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1: Jury finds Johnny Borizov guilty in Darien triple murder case
By DANNY CIAMPRONE - firstname.lastname@example.org
Posted Tuesday, May 14, 2013
WHEATON – Angela Kramer clutched her sunglasses, keeping her head down as the jury was led back into the courtroom Tuesday evening after a little more than two hours of deliberating the fate of Johnny Borizov.
But Angela and the rest of the Kramer family got the verdict they had been longing to hear for more than three years – guilty on all counts.
Sitting at the end of the second row in the DuPage County Courthouse, Angela Kramer immediately burst into tears of jubilation and relief as relatives hugged, clapped and whipped away tears.
The other side of the courtroom painted a different picture as Borizov sat deadpan – the same cool demeanor he displayed since the start of the trial. Members of his family sat calmly after the verdict as well.
After a four-week trial, a jury found Borizov guilty on Tuesday of three counts of first-degree murder and one count of solicitation of murder. The 31-year-old was convicted of orchestrating the murders of Lori, Jeff and Michael Kramer of Darien in March 2010 by convincing his friend, Jacob Nodarse, to shoot them to death in their home.
Nodarse, 26, formerly of Countryside, pleaded guilty but mentally ill to the crimes and is expected to be sentenced after the Borizov trial.
Phrases such as, "It's over," were heard among the courtroom crowd Tuesday night.
Borizov, of Willow Springs, decided not to testify during the trial.
Following the verdict, DuPage County State's Attorney Robert Berlin spoke with friends and members of the Kramer family. He commemorated the work of the prosecutor team, which included Joe Ruggiero, Bernie Murray and Amanda Meindl.
Lori Kramer's father, Bill Svatos, also spoke after the verdict.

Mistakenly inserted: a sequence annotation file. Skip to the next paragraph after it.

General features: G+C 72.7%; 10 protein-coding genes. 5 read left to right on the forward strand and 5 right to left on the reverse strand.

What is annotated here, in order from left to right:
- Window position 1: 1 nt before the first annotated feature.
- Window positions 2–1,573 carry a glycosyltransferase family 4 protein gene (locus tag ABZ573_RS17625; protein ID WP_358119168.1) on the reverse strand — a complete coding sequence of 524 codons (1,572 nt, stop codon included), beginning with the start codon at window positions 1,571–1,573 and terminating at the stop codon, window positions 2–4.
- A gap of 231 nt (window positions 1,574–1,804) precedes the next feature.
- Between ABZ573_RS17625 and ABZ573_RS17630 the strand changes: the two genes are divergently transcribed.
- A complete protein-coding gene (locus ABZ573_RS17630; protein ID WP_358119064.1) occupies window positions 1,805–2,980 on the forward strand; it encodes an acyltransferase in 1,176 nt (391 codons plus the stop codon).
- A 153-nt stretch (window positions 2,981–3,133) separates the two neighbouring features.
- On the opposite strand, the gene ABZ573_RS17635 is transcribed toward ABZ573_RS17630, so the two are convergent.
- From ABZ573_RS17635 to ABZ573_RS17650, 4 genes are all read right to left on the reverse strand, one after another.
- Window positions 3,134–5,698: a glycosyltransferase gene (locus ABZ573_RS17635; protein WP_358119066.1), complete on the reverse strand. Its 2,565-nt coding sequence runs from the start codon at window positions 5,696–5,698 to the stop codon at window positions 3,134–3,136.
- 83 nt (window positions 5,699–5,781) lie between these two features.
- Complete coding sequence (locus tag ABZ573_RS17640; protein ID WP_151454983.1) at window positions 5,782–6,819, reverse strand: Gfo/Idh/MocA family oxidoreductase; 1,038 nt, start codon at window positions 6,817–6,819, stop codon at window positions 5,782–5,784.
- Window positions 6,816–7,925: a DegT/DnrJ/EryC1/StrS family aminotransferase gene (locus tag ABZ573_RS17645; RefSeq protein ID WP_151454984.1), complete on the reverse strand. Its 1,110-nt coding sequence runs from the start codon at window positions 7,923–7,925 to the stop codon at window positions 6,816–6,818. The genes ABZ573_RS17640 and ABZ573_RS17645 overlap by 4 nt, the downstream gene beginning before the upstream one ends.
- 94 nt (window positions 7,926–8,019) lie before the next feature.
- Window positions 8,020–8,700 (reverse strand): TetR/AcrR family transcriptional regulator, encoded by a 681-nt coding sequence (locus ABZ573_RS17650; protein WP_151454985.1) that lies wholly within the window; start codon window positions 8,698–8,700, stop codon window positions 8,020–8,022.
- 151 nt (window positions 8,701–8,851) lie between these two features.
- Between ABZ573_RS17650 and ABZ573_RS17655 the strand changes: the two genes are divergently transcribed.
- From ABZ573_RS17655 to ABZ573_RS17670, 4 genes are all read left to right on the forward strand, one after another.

"The last 3.5 weeks, I cannot explain to you how emotionally stressful it was," said Svatos, who wept when Borizov was found guilty.
During closing statements on Tuesday, prosecutors recalled Borizov's anger issues and routinely referred to him allegedly using fear tactics to force Nodarse to carry out the murders.
"It was [Borizov's] intent, his plan and eventually his motivation that carried out the slaughter of the Kramer family," said Murray, assistant state's attorney, during his closing argument.
Defense attorney Susana Ortiz continued to pin the blame on Nodarse – saying the trial wasn't about Borizov, but what Nodarse admitted to doing.
"When it comes to Jacob Nodarse, I guess the question before us is, how does his sick mind do what it does?" Ortiz asked jurors.
Borizov's attorneys expressed disappointment over the verdict and said they were "surprised" by how quick the jury came back with a verdict.
"We have every intention of filing an appeal," said defense attorney Richard Kling.
Borizov was convicted on three counts first-degree murder for each of the deceased Kramers, as well as solicitation of murder of his ex-girlfriend, Angela Kramer. The two had been in a child custody battle over their toddler son during the time of the killings.
A sentencing date will be set during a post-trial hearing on June 27.